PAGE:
Published Mar 14, 2014
Hey everyone! So I was talking to my near and dear aunt about my plans to pursue a BSN. I'm currently a RMA and planning to start general ed courses this fall.
However, I just don't know if I'll make it as far as after graduation on the employment end. Yes, I have medical experience from being a Corpsman in the Navy and as a RMA. I'm 31 and won't be able to do it in 4 years because.. I don't know, I've been out of school since high school. I'll be well into my mid 30's and I know that there will be much younger candidates in the field than myself and feel that they will be given priority because they are younger despite the whole "no age descrimination". It is what it is and business is business. Case in point, my cousin is in her 40's. She is a nurse and has been for maybe over ten years but her only experience is in mother and baby, L&D. She wants to change but has for whatever reason not had any other experience. she applied for an outpatient nursing position in oncology and got passed up. I guess it was because she has limited experience which includes zero experience in oncology + age.
What are your thoughts and experiences?
NICU Guy, BSN, RN
You are absolutely right. Why would a hospital hire a new grad that has experience as a Navy corpsman and RMA experience when they would rather hire a new grad whose only experience is working at Wal-mart?
You are 31 yrs old, not 71 yrs old. There are several threads of people going to nursing school older than you (including me, 47). You actually have an advantage over younger grads, your relevant work experience and maturity (I hope). Don't let "what ifs" deter you from becoming a nurse.
The reason that your cousin is having a hard time switching specialties is due to the fact that L/D is different nursing than a medical floor and not because of her age.
Forget about your age. There were a lot of 40's and quite a few students in their 50's in my class. In the end nobody cares as you all suffer the same hardship. Some people I know are like that. They think they are too old to start over. But as the years go by, they regret not starting when they had the chance.
I really doubt your age will set you back. Life experience counts for a lot, and going into school with your HM experience will help you BIG time. People will be able to tell from day one that you've worked with patients, and that's something that your fellow students will likely have to work to overcome. You'll have certain skills down that you did during your enlistment that you don't have to stress about (though you may need to learn new methods, as I know I did) and you can focus on the new stuff you didn't learn or use on duty. You will have to work to shift your focus, however. I know my focus was very medical when I came into nursing school, because my patient care experience was as a HM, and the nursing approach is very different. You'll need to be open-minded to the change in thought process.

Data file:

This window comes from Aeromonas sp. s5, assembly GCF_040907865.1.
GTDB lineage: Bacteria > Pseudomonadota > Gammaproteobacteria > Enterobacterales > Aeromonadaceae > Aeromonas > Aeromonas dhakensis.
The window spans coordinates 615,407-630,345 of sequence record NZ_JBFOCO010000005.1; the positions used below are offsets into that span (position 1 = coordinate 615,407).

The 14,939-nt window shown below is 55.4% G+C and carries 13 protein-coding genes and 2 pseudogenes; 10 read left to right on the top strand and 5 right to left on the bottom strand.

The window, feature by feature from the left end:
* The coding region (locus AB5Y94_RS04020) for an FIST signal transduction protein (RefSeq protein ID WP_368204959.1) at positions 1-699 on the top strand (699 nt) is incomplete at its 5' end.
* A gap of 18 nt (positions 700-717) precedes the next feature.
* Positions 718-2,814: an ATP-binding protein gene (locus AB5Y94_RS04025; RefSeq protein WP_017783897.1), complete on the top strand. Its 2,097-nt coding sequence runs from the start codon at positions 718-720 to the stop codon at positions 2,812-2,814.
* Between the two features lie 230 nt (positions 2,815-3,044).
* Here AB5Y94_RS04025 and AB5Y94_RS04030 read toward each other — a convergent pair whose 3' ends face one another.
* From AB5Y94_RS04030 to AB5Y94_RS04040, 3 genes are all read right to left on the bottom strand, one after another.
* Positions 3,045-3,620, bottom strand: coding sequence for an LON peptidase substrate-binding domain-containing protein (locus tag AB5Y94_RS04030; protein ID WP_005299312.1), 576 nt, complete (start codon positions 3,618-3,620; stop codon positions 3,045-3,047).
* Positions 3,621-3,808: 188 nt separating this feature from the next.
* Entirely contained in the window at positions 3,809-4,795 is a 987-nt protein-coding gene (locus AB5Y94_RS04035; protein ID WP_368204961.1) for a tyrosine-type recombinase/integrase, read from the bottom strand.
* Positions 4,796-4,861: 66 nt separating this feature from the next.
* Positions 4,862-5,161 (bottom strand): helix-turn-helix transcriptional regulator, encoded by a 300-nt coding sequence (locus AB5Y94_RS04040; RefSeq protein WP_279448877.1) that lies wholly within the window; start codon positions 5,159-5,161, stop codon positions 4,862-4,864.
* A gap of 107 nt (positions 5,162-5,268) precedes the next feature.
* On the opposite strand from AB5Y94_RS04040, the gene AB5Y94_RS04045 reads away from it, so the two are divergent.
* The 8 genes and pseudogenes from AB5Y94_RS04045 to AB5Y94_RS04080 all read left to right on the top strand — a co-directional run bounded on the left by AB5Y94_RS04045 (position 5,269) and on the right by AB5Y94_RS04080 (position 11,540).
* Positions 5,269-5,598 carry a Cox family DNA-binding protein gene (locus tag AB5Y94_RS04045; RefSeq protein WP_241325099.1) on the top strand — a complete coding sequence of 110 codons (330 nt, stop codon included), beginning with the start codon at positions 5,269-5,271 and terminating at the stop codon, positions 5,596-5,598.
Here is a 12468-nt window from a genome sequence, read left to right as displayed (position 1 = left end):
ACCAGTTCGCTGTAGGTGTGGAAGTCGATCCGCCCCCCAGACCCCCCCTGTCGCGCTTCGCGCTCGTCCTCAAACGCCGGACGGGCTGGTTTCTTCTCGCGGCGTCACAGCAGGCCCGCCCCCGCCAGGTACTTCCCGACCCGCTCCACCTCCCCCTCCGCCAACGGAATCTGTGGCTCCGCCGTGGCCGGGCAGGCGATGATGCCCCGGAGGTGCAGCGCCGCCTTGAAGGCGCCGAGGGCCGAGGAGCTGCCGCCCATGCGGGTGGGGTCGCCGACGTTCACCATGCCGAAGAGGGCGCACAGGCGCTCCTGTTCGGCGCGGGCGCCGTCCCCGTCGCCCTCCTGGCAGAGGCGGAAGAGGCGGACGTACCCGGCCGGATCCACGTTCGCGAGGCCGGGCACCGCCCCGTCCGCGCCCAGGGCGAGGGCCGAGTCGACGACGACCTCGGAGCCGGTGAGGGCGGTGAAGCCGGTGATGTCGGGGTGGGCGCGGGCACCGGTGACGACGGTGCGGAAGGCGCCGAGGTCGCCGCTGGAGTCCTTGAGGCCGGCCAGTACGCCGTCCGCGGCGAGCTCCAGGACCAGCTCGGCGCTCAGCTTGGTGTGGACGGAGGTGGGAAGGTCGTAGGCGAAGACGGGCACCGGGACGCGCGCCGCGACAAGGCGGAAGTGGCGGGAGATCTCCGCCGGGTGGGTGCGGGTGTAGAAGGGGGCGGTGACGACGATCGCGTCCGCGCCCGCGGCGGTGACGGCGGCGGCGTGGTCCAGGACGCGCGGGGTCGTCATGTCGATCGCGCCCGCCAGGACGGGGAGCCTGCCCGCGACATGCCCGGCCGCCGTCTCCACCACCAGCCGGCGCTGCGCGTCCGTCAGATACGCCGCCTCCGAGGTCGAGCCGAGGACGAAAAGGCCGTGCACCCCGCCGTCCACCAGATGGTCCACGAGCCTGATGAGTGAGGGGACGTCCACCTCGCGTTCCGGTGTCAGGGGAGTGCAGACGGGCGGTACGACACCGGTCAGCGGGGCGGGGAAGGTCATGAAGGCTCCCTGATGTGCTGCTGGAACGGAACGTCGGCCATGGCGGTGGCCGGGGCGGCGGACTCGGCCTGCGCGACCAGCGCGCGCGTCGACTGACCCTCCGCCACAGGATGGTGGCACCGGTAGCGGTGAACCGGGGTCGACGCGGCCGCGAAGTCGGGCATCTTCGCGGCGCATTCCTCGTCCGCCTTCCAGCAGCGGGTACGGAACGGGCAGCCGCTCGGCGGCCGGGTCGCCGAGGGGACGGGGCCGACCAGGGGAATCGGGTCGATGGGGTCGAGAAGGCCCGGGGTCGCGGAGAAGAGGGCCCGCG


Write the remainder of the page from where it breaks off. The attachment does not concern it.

Once you're in clinicals, make yourself known. If the nurses like you and give you good feedback, tell them to tell their managers. Introduce yourself to the managers. I have a job offer for once I'm licensed because of this. I'm 34, BTW. Most managers don't necessarily want 22 year old nurses that have no prior work experience. The maturity that comes with age is well appreciated in the nursing profession, where you may not see it elsewhere (though if you were 70, it might be different).
Your cousin is likely having a hard time because L&D is very specialized, and uses a pretty narrow scope of skills. She hasn't had someone who wasn't of childbearing age or male in years. She hasn't had a COPD, CHF, or cirrhosis patient in 10 years. There are other applicants who have. The market is rough right now, and having no prior med/surg or critical care experience is setting her back. This is the drawback of going right into a specialty unit, and why it's generally recommended that you start out in med/surg for awhile.
Just FYI (and you may already know this), your HM experience won't be counted for anything when you're a new grad, because they technically only count RN experience, but it will set you apart from other new grads for jobs that ARE open to new grads. Talk up your experience, and draw upon it in clinicals and in school. If your teachers are good about it, like mine have been, teach them to your classmates. My instructors had me teaching IVs, and liked a lot of the tricks I learned in the Navy.
If you have any questions about going from HM to RN, feel free to send me a message, as that's been my path as well. I was also a phlebotomist when I got out, so different from MA, but still civilian medical experience. Again, doesn't count for RN experience, but helps some when applying.
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